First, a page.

The Pentium processor supports an 8 Kbyte data cache and an 8 Kbyte code cache. The data cache (D-cache) is used to store data and the instructions are stored in code cache (I-cache). The code and data caches are two-way set-associative. Both D and I caches can be accessed simultaneously. The code cache provides up to 32 bytes of opcodes, but the data cache provides data for two data references in the same clock pulse. Both caches are parity protected. The cache page size is 4K or 128 lines and the cache line size is 32 bytes. Each cache line is filled by a burst of four read cycles though the processor’s 64-bit data bus. The two-way set-associate scheme consists of two different ways such as Way 0 and Way 1 as shown in Fig 12.50. Each cache way contains 128 cache lines.
The code cache is write-protected to prevent code corruption. The code cache can support the two states of the MESI protocol, namely, the S and I states. The data cache fully supports the MESI protocol. The data cache is configurable as write-back or write-through strategy. Memory areas can be defined as noncacheable by external hardware or software. Cache line consistency as well as replacement can be done using hardware. Usually, the LRU method is used for cache line replacement in both the data-cache and code-cache. This LRU method requires one bit per set in each of the caches. Figure 12.51(a) shows the data cache and the code cache is depicted in Fig. 12.51(b).
Physical Addresses Data cache and code cache can be accessed by a physical address. Therefore, each cache has its own TLB to translate linear addresses to physical addresses. For example, the data cache has separate TLBs for 4 Kbyte and 4 Mbyte pages, but the code cache has only one TLB for both 4 Kbyte and 4 Mbyte pages. Actually, the TLBs are 4-way set associative caches.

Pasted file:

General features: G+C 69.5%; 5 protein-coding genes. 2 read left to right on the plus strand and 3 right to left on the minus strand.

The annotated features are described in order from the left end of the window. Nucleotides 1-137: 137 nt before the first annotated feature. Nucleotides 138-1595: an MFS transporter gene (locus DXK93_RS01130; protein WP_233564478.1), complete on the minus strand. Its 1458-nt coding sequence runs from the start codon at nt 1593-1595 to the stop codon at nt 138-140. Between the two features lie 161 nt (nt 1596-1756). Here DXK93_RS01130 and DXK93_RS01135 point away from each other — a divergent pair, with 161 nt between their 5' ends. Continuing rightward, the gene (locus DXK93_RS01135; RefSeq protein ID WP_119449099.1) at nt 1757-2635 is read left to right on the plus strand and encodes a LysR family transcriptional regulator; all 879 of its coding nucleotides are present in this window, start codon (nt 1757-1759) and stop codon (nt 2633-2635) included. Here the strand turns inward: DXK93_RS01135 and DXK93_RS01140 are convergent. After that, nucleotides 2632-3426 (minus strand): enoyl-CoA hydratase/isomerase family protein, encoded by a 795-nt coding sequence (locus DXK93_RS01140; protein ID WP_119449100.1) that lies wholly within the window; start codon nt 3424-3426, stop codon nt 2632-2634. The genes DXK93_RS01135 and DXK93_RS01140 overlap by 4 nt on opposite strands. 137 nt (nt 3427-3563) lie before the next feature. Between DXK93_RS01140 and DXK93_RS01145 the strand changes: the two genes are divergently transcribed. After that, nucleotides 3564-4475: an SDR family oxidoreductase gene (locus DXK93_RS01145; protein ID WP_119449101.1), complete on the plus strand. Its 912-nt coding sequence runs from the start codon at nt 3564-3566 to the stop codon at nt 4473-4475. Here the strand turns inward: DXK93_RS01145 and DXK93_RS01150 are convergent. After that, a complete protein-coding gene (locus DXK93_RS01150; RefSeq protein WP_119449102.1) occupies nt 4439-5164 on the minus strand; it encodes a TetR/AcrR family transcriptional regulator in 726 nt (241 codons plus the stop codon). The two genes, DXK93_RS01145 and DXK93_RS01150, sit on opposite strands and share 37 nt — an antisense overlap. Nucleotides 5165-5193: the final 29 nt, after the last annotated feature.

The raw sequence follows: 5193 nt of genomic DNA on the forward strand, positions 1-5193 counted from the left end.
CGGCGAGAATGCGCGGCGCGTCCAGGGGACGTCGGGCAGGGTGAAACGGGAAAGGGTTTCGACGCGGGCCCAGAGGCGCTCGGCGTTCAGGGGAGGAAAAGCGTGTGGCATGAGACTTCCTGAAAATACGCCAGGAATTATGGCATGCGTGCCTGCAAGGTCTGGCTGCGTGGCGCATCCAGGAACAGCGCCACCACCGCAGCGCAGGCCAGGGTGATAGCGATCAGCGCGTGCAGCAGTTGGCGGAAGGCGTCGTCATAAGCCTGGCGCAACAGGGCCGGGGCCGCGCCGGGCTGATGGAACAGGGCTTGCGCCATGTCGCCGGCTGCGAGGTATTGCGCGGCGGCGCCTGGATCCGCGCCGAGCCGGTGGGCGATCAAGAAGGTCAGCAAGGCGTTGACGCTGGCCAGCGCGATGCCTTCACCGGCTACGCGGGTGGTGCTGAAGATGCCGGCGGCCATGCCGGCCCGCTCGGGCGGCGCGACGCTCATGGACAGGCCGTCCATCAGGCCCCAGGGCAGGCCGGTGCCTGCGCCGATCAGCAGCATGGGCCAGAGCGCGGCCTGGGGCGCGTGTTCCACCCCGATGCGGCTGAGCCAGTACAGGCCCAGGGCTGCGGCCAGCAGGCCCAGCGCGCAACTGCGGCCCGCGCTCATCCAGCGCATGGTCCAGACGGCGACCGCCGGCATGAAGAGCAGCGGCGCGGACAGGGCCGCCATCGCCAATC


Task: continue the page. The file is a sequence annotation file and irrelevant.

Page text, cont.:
Cache Operating Modes The cache operating modes are controlled by the CD and NW bits of CR0 register. For normal operation and best performance, CD = 0 and NW = 0. When both CD and NW bits are set to 1 after reset. When both CD and NW are 0, the cache performs the following operation:
- Read hits access the cache.
- Read misses cause line fills.
- Enter the Exclusive (E) or Shared (5) state under the control of the WB/WT# signal.
- Write hits update the cache.
- Write to shared lines and write misses will appear externally.
- Write to shared lines will be changed to the Exclusive (E) state under the control of WB/WT# signal.
- Inquire or snooping cycles are performed.
To disable the cache, the following operations are required:
- Set the CD and NW bits. Therefore CD = 1 and NW = 1.
- Flush the caches.
Page Cache-ability Figure 12.52 shows the format of a page directory or page-table entry. To control page-cache ability, page directory and page table entries have two bits, namely, PWT (Page Write Through) and PCD (Page Cache Disable). The states of these bits are placed on the PWT and PCD pins during memory access cycles. The PWT bit controls write strategy for the external L2 caches. When PWT = 1, a write through strategy for the current page is used. If PWT = 0, a write-back strategy is used for the current page. The PCD bit controls cache ability on a page-by-page basis. The PCD bit is logically ANDed with the KEN# signal to control cache-ability on a cycle-by-cycle basis. When PCD = 0, this bit enables page caching operation. If PCD = 1, it disables page caching operation. The Cache line fills are enabled if PCD = 0 and KEN# = 0.
Pentium L2 Cache Intel has developed a 82496 cache controller for the Pentium processors to operate with the cache SRAM modules (82491) which work as an L2cache in the system. The 82496 cache controller is used to implement the MESI Protocol for the L2 caches. This cache controller may be configured as an L2 cache with 256 Kbyte or 512 Kbyte size. The 82496 cache controller implements a two-way set-associative cache organization which can support cache line sizes of 32, 64 and 128 bytes.